In what became a sort of international incident on the interstate level, Texas was unable to gain extradition from neighboring states, which lacked the legal framework, the authority, or the intent to arrest lawmakers from another state. The "fugitive Democrats" remained out of the state until the rule-imposed deadline for deciding the issue had passed.
In perhaps the most sinister part of that episode of the redistricting affair, Homeland Security was dispatched apparently in violation of the law. A Texas Department of Public Safety officer phoned Homeland Security in an effort to know the destination of a plane carrying some of the legislative refugees. He is quoted by CBS as having said, "We got a problem. We had a plane. It had state representatives in it and we cannot find this plane."
Many observers claimed there were traces of Tom DeLay on the call, that he had ordered or facilitated it. Some alleged the call could be seen as a terrorist act, because under new federal counter-terrorism legislation, it is considered a terrorist crime to make false reports of possible security threats or to mobilize counter-terror teams fraudulently.
But perhaps most significantly, there is the issue of demographics and political representation. Mr DeLay was unashamed in his declarations about meaning to ensure that Texans get the Republican majority he says they wanted. He also claimed that the redistricting would not violate federal law by reducing minority representation.
First, it is clear that the redistricting did reduce minority representation. There had been 11 predominantly minority districts, out of 30, and the new plan left 11 out of 32, despite the fact that the percentage of the population which fit into minority demographic measures had risen.
Added to all of the above, the final redistricting plan was not what state lawmakers had voted on or approved. In fact, it was significantly altered, behind closed doors. The Washington Post writes "Justice Department lawyers emphasized that the last-minute changes -- made in a legislative conference committee, out of public view -- fundamentally altered legally acceptable redistricting proposals approved separately by the Texas House and Senate", leaving voters with no means of voicing opposition or protecting their rights, once the new maps had been drawn.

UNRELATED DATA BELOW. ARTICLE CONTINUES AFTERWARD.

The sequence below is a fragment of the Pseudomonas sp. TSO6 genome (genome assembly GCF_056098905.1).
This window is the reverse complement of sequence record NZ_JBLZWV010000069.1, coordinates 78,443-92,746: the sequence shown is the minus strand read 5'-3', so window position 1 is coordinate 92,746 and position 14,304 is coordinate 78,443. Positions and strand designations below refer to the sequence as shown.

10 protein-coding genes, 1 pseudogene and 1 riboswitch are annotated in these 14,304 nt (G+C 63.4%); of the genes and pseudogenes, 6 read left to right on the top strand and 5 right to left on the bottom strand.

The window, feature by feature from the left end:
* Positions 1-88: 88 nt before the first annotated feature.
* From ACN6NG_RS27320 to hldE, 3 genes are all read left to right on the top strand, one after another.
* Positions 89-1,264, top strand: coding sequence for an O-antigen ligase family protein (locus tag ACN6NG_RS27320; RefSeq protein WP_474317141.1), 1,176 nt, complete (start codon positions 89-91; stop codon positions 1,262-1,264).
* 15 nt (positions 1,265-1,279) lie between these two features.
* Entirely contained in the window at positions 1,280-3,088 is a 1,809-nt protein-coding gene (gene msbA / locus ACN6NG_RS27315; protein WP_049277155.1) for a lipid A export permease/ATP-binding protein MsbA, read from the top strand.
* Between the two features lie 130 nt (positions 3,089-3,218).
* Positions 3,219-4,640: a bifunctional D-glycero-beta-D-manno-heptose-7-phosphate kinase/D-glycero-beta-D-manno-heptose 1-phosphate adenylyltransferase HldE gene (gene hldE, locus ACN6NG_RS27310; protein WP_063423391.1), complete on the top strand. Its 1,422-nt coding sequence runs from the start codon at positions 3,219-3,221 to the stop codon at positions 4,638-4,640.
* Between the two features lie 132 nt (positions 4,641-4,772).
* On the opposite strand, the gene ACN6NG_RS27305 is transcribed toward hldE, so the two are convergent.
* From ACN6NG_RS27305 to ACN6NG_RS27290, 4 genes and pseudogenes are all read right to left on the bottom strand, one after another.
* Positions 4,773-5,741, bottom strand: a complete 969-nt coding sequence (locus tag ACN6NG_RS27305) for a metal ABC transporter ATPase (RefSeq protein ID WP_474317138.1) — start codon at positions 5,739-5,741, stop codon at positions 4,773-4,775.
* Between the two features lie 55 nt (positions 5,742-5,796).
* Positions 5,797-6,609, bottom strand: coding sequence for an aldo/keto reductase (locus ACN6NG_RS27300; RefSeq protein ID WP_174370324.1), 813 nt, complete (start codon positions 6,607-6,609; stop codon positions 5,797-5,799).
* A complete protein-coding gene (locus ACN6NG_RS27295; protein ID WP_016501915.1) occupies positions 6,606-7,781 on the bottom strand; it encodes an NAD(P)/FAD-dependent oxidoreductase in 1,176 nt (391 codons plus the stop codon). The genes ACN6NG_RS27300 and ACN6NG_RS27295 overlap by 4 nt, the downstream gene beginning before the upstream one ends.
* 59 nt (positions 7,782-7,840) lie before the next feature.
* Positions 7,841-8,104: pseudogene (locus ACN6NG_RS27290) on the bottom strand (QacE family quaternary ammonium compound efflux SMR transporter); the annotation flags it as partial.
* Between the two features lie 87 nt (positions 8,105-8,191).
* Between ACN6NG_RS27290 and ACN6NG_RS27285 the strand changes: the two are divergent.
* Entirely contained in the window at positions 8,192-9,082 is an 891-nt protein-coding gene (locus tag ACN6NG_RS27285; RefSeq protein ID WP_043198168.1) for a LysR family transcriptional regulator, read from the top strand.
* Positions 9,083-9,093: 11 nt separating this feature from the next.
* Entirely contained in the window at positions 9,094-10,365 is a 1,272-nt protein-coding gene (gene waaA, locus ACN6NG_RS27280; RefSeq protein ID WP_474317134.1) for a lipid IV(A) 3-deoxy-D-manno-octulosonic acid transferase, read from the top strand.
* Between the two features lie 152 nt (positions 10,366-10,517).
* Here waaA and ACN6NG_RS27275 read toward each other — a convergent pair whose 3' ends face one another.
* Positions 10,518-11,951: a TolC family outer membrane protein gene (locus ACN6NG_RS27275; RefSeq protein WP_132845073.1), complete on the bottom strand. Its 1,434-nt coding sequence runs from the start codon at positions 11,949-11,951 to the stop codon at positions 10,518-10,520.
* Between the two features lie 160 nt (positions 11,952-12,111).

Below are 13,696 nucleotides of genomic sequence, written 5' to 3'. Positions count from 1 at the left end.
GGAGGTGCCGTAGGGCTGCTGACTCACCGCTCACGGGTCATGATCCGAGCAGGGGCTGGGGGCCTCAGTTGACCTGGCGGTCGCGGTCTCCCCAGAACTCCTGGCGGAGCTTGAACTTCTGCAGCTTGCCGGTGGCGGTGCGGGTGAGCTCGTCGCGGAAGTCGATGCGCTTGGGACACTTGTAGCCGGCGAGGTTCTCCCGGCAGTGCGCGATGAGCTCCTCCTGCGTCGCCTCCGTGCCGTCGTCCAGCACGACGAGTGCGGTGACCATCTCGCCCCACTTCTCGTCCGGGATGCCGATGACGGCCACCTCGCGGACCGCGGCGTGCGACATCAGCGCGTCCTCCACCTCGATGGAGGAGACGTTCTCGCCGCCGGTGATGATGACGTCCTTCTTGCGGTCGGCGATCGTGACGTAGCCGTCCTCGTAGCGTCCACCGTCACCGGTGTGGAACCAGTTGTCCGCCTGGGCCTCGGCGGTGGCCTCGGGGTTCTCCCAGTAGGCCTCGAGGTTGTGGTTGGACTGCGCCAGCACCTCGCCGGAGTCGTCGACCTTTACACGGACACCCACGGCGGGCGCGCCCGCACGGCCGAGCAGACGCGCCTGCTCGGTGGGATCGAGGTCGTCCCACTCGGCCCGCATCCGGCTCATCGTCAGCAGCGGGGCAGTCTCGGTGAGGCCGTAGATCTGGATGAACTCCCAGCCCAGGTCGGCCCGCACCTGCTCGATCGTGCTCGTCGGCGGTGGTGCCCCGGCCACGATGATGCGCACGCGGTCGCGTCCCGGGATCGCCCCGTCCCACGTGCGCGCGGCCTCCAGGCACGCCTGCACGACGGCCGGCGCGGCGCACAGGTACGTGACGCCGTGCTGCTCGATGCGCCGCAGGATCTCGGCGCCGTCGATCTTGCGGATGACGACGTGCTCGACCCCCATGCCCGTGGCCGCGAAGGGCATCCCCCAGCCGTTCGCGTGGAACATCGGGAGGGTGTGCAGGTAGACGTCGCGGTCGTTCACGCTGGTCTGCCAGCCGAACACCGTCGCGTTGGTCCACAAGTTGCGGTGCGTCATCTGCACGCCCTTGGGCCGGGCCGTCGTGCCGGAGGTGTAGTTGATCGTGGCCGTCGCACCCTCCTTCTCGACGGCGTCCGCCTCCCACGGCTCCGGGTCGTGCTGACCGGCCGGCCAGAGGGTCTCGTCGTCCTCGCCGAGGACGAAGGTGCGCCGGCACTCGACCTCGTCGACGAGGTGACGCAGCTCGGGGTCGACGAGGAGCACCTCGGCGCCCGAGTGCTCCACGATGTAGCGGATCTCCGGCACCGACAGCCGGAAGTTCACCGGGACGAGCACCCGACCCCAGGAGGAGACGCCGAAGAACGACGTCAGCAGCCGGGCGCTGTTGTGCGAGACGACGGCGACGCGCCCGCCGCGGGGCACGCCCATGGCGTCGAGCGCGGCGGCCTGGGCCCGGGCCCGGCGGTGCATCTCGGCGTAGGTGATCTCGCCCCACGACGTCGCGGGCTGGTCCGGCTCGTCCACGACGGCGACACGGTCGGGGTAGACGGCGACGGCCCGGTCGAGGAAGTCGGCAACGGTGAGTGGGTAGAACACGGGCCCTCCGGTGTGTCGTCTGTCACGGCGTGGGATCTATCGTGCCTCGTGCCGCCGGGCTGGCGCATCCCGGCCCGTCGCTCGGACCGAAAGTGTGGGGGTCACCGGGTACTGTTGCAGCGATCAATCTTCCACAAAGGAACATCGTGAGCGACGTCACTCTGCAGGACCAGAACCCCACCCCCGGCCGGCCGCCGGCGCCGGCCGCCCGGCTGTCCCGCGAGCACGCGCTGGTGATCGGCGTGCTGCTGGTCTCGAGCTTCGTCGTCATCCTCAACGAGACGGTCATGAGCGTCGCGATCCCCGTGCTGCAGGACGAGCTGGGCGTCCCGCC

Now that the US Census Bureau has reported that as of 1 July 2004, Texas was a majority-minority state (50.2% minority), the 34.4% of districts which favor minorities seems entirely inadequate to ensure "a sufficient number of safe minority districts given the demographics of the state and the requirements of the law", as put forth by the 3-judge panel that approved the measure. An appeal to the US Supreme Court is still pending.
Under indictment for conspiracy in an alleged scheme to raise illegal campaign cash and conceal it through manipulation of his Political Action Committee, Rep. Tom DeLay (R-TX), stepped aside earlier this week as House Majority Leader. Congressional rules require that he leave his post while facing indictment. He has been reprimanded by Congress three times already for "objectionable behavior". Dissatisfied Republicans are looking for new leadership. [Full Story]
ALLEGED CORRUPTION ON HOUSE FLOOR
Serious questions have arisen as to the methods used by Republican leaders in the House of Representatives to persuade members of their party to vote in favor of the Medicare prescription drug bill. Conservative columnist Robert Novak broke the story, in which Rep. Nick Smith of Michigan, a Republican who voted against the bill, charged that various colleagues and business interests offered large amounts of money to his son's congressional campaign in exchange for a yes vote. [Full Story]